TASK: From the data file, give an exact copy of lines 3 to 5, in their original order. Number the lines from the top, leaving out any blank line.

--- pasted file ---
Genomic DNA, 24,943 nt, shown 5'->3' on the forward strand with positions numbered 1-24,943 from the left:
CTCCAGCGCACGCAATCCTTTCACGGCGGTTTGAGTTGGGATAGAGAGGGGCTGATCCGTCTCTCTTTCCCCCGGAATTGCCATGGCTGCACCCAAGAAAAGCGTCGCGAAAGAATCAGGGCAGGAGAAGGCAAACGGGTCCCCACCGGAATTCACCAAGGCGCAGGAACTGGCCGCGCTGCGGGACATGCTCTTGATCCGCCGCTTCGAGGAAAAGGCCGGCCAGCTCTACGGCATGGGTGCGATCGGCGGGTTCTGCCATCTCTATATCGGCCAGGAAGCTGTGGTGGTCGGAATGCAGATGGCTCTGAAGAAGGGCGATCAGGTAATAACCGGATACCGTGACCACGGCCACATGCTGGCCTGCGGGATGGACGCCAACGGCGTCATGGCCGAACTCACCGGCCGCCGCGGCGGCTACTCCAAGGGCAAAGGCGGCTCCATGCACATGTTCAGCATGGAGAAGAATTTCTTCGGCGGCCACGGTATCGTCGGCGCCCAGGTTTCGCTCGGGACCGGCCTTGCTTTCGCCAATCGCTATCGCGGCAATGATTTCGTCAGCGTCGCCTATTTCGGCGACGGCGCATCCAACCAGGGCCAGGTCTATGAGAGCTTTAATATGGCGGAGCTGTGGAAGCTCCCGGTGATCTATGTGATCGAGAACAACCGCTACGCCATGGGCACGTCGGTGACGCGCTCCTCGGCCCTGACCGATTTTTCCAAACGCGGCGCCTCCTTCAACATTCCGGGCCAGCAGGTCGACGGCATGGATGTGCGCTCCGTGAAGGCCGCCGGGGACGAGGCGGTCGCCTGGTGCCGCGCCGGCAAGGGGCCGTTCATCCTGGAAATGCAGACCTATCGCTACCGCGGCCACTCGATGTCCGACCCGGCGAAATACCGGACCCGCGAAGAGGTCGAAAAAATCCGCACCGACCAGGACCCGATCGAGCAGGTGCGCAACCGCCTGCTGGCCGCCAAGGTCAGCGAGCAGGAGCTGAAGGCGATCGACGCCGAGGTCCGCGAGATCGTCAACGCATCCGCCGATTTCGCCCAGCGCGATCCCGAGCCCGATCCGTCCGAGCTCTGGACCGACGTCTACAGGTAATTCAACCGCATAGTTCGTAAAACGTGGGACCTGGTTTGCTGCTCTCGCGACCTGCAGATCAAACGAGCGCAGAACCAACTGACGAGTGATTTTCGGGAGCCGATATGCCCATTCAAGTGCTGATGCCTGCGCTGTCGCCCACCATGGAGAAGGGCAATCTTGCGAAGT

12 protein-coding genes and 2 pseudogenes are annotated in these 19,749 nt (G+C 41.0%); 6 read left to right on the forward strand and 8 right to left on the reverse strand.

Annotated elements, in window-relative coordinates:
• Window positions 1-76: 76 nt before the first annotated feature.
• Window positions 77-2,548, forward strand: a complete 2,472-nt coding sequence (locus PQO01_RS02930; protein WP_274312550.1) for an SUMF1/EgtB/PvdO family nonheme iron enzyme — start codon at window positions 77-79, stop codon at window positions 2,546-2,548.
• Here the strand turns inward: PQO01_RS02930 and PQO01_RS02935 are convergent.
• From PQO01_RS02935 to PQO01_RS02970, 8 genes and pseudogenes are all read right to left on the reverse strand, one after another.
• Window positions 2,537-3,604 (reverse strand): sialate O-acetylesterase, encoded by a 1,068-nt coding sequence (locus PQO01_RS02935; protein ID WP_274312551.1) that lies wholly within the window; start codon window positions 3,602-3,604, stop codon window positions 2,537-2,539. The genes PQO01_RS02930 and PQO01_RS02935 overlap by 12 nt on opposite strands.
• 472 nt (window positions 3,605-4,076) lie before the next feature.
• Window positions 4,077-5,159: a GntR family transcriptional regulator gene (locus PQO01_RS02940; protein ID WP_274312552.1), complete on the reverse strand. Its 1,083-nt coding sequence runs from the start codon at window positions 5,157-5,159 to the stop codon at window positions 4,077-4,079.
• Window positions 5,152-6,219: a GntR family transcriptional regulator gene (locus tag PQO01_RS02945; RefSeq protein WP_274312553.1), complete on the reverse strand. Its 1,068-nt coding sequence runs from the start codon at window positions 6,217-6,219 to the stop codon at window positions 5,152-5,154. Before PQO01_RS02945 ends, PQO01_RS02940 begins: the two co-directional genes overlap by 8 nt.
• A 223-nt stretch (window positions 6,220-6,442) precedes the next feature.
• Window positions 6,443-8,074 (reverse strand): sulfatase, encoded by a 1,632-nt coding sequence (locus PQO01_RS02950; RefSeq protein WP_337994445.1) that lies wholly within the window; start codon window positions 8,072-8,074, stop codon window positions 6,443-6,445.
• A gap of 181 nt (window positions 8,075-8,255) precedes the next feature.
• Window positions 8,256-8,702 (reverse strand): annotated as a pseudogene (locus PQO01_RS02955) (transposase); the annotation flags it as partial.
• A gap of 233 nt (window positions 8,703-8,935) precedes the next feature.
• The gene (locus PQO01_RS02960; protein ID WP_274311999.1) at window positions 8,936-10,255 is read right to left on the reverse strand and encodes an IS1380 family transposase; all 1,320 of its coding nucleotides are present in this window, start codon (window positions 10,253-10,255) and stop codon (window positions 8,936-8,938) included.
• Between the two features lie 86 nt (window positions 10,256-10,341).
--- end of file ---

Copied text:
12 protein-coding genes and 2 pseudogenes are annotated in these 19,749 nt (G+C 41.0%); 6 read left to right on the forward strand and 8 right to left on the reverse strand.

Annotated elements, in window-relative coordinates:
• Window positions 1-76: 76 nt before the first annotated feature.